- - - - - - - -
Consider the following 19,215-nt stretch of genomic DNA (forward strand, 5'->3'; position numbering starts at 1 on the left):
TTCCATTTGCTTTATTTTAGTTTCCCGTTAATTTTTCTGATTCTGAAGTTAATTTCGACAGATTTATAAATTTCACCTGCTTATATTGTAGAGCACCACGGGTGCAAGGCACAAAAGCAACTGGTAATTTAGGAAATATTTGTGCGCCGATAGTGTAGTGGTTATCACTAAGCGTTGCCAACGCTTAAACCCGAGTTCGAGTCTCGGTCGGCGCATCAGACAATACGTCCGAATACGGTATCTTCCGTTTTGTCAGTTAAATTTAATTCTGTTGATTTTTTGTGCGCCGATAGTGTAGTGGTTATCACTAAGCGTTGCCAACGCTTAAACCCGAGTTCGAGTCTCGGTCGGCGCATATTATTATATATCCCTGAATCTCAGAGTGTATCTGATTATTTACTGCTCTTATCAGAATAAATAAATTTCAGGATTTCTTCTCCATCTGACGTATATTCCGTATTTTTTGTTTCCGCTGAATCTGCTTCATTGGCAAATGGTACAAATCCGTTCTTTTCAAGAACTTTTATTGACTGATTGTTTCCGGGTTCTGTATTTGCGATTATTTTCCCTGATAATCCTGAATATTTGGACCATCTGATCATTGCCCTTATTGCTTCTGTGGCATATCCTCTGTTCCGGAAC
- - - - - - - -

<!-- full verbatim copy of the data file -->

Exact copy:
Consider the following 19,215-nt stretch of genomic DNA (forward strand, 5'->3'; position numbering starts at 1 on the left):
TTCCATTTGCTTTATTTTAGTTTCCCGTTAATTTTTCTGATTCTGAAGTTAATTTCGACAGATTTATAAATTTCACCTGCTTATATTGTAGAGCACCACGGGTGCAAGGCACAAAAGCAACTGGTAATTTAGGAAATATTTGTGCGCCGATAGTGTAGTGGTTATCACTAAGCGTTGCCAACGCTTAAACCCGAGTTCGAGTCTCGGTCGGCGCATCAGACAATACGTCCGAATACGGTATCTTCCGTTTTGTCAGTTAAATTTAATTCTGTTGATTTTTTGTGCGCCGATAGTGTAGTGGTTATCACTAAGCGTTGCCAACGCTTAAACCCGAGTTCGAGTCTCGGTCGGCGCATATTATTATATATCCCTGAATCTCAGAGTGTATCTGATTATTTACTGCTCTTATCAGAATAAATAAATTTCAGGATTTCTTCTCCATCTGACGTATATTCCGTATTTTTTGTTTCCGCTGAATCTGCTTCATTGGCAAATGGTACAAATCCGTTCTTTTCAAGAACTTTTATTGACTGATTGTTTCCGGGTTCTGTATTTGCGATTATTTTCCCTGATAATCCTGAATATTTGGACCATCTGATCATTGCCCTTATTGCTTCTGTGGCATATCCTCTGTTCCGGAAC